Great questions … I had a similar case where I got a customer satisfaction survey from Toyota (I bought a new car in November) within a few days and felt it was too soon.
    I run some customer satisfaction surveys at my company and aim to survey people around the 3 month mark. The nature of our product (IT data storage and infrastructure) means that it takes a little time to set up and become familiar with the product and service. 3 month works well for us but I think it really depends on the product. The car example might work better at the 1 month mark to get a good overall experience. The new iPhone user might work best at 2 weeks. I think the product type will determine when it’s appropriate to survey.

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  4. Anne Miner says:

    Steve and Megann you both make great points! As a customer satisfaction measurement specialist, I am conscious of the need to tailor the excercise to the specific circumstances and objectives of the excercise. In both of the situations you describe, it is evident that there was a desire to capture your feedback “in the moment” of your experience.

    In the case of Direct TV, if their interest was in caturing your feedback specifically about your interactions with the installer, then their timing was appropriate if somewhat overzealous. On the other hand, if Direct TV was hoping for feedback concerning their service, then as Megann has pointed out, it would be more productive to send you the questionnaire after some period during which you have had the opportunity to enjoy the product or service.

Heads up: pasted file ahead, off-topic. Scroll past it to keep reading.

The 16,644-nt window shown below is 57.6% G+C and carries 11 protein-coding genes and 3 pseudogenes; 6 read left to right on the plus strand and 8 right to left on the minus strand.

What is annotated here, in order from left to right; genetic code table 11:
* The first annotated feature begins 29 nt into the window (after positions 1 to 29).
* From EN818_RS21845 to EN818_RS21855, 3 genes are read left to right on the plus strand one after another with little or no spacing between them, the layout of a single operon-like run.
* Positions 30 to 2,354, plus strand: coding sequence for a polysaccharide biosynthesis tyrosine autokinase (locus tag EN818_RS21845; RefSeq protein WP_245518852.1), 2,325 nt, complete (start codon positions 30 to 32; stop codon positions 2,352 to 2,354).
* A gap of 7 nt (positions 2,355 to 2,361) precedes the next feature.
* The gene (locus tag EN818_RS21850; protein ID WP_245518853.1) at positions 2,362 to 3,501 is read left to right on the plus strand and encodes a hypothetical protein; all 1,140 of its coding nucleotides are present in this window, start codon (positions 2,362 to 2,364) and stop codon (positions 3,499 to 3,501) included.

It seems that Toyota’s intentions were to capture feedback concerning your purchase experience – that would be your experience with the salesperson, finance manager and dealership in general – “in the moment” of your experience. If their questions were limited to these areas, then sending the questionnaire immediately/that night is appropriate. The questions concerning your satisfaction with the vehicle itself and aftersales service would be better sent at a later time – perhaps a week later – again, to allow you time to experience the vehicle.

    We are driven to constantly improve efficiencies and this appears to be a case of improved efficiency – endeavoring to satisfy multiple objectives in a single questionnaire – is counter productive. A more thoughtful approach to listening to customers is needed – an approach that collects the appropriate information in the appropriate timeframe. This will require multiple questionnaires/contacts with the customer to gather meaningful feedback.

  5. salma Talaat says:

    adequate interaction/trial time of the product itself should expire before any customer satisfaction surveys are carried out. This ineraction/trial time will vary from one product to the other depending, of course, on the type of product. I don’t know, i am not a car expert, but i think at least one week should have passed before evaluating the car dealer. At least one needs to live with the car for a while, before deciding on evaluating the whole experience.

  6. Beth Dungey says:

    Anne you are spot on. It is a case of timing and the nature of the “experience” you are measuring.

    If the experience is fleeting and likely to become part of a broader memory (e.g. making a deposit at a bank, making a call to a call centre) then the closer the survey is to the service delivery point the better the feedback.

    But if what you are measuring needs to be experienced over a longer period of time to get a good measurement (e.g. a car, cable tv service, house painter, etc) then you need to give the respondent sufficient time to experience the product or service before surveying them. The interpersonal service will still be remembered, particularly if after sales service is required. (Although if your focus is on the minutae of the installation or the receptionist in the car showroom, closer may be better. In that situation, you also need to ask yourself if that is what the respondent will want to answer questions about. The survey still needs to be relevant and engage the respondent.)